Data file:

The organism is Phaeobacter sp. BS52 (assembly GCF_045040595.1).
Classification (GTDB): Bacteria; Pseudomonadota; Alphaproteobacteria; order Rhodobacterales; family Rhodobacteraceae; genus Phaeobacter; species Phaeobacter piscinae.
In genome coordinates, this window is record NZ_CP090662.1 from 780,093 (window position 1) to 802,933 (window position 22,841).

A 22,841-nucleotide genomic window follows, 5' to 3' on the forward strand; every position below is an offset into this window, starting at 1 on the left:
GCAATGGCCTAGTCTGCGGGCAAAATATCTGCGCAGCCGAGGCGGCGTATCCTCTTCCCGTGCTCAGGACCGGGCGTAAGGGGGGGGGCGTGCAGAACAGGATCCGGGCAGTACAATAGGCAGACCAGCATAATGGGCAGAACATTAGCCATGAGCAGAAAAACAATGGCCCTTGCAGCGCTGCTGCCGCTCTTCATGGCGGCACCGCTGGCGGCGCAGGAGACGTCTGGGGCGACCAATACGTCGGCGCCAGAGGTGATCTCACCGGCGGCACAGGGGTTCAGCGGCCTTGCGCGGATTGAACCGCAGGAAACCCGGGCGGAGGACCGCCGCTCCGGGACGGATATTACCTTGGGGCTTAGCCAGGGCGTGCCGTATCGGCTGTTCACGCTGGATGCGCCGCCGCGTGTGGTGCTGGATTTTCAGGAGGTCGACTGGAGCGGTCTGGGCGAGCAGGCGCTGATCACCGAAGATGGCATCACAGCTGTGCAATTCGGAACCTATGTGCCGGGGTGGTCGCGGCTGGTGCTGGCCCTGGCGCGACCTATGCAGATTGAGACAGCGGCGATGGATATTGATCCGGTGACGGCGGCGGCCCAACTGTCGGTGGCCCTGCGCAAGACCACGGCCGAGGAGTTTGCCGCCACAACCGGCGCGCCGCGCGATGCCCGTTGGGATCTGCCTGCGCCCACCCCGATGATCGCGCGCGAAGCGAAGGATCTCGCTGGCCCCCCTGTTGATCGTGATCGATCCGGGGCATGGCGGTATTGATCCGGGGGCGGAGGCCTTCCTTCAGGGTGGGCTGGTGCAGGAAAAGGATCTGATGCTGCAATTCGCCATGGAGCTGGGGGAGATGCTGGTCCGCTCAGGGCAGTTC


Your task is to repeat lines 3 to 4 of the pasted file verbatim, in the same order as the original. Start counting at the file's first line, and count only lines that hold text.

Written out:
In genome coordinates, this window is record NZ_CP090662.1 from 780,093 (window position 1) to 802,933 (window position 22,841).

A 22,841-nucleotide genomic window follows, 5' to 3' on the forward strand; every position below is an offset into this window, starting at 1 on the left: